whodunit was our Word of the Day on 05/18/2015. Hear the podcast!
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Recent Examples of whodunit from the Web
The Mousetrap San Leandro Players presents Agatha Christie’s classic whodunit about a group of strangers trapped by a storm who discover that a murderer is among them.
The real mystery of Sharp Objects is not the whodunit, but Camille herself, and all the tangled dark things inside her that are stirred up by her homecoming.
But Sharp Objects, based on the first novel by Gone Girl author Gillian Flynn, turns out to be something much darker and more ambitious than your average whodunit.
Produced by the Duplass brothers (who also made Wild, Wild Country), the docuseries goes beyond the heist itself to reveal a truly bizarre cast of characters caught up in an increasingly wild whodunit.
For the Defense cannot resist structuring itself as a detective novel, though the whodunit is less about who killed Marion Gilchrist and more about who framed Oscar Slater.
In The Favorite Sister, Knoll mines the rich landscape of reality television (think Real Housewives of New York) and creates a binge-worthy beach read complete with the provocative twists and turns of a whodunit.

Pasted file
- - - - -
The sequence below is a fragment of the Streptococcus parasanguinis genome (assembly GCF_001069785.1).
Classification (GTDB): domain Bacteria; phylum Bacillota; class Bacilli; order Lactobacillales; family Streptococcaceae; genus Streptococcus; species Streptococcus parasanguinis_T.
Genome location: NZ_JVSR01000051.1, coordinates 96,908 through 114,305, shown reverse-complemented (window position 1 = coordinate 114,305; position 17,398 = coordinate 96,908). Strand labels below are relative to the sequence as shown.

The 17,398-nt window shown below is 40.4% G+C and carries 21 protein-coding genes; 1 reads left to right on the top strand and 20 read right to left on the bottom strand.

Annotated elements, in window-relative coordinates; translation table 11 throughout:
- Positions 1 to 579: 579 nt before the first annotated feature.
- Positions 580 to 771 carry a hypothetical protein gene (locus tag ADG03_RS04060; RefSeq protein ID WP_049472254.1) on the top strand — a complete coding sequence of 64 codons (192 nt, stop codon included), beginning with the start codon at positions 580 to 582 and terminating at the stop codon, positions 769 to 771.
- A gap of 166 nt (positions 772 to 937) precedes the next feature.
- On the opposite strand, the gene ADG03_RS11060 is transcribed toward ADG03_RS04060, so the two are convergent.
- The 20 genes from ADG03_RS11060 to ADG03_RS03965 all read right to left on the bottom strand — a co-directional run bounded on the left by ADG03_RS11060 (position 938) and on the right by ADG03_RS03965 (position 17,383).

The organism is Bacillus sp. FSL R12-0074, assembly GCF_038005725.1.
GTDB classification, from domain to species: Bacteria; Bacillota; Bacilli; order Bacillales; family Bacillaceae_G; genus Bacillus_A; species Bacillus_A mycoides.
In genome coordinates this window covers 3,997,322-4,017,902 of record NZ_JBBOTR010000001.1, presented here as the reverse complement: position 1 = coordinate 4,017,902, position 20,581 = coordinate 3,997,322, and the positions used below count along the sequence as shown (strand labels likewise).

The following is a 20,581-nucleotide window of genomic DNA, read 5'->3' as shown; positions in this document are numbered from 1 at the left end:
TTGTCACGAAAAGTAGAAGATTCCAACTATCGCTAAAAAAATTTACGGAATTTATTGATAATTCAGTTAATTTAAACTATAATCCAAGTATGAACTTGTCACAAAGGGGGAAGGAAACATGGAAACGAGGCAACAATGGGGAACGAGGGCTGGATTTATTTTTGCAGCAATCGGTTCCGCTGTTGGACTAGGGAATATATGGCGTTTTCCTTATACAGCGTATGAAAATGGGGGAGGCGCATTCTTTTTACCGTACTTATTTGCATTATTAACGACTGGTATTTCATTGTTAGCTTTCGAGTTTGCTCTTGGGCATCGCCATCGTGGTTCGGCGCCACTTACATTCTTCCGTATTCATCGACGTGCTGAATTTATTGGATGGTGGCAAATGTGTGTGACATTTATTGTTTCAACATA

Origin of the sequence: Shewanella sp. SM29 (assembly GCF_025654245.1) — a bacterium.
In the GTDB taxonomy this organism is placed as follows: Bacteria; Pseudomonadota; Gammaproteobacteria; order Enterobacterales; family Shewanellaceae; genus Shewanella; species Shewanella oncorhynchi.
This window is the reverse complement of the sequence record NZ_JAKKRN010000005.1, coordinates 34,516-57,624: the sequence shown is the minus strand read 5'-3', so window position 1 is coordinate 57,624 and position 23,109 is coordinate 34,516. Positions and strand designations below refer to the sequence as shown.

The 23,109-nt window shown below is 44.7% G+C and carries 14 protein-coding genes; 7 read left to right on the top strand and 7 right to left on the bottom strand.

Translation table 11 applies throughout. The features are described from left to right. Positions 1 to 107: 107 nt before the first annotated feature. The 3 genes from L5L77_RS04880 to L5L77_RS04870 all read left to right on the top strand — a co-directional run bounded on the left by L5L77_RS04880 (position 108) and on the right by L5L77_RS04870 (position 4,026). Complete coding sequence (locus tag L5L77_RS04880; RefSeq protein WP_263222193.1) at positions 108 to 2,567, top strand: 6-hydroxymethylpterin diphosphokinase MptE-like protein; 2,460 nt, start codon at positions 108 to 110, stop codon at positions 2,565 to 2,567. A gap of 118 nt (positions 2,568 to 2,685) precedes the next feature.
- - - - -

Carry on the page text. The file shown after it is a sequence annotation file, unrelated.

America’s appetite for highbrow whodunits, tabloid true crime, noir reprises, miscarriages of justice may be benign enough as a pastime.
Curious Theatre Branch presents the world premiere of Matt Rieger's overloaded whodunit about underworld struggles with a lot of hand-wringing over morality.
These example sentences are selected automatically from various online news sources to reflect current usage of the word 'whodunit.' Views expressed in the examples do not represent the opinion of Merriam-Webster or its editors. Send us feedback.
Did You Know?
In 1930, Donald Gordon, a book reviewer for News of Books, needed to come up with something to say about a rather unremarkable mystery novel called Half-Mast Murder. "A satisfactory whodunit," he wrote. The coinage played fast and loose with spelling and grammar, but "whodunit" caught on anyway. Other writers tried respelling it "who-done-it," and one even insisted on using "whodidit," but those sanitized versions lacked the punch of the original and have fallen by the wayside. "Whodunit" became so popular that by 1939 at least one language pundit had declared it "already heavily overworked" and predicted it would "soon be dumped into the taboo bin." History has proven that prophecy false, and "whodunit" is still going strong.
WHODUNIT Defined for English Language Learners
Definition of whodunit for English Language Learners
: a novel, play, or movie about a murder where you do not know who committed the murder until the end
Seen and Heard
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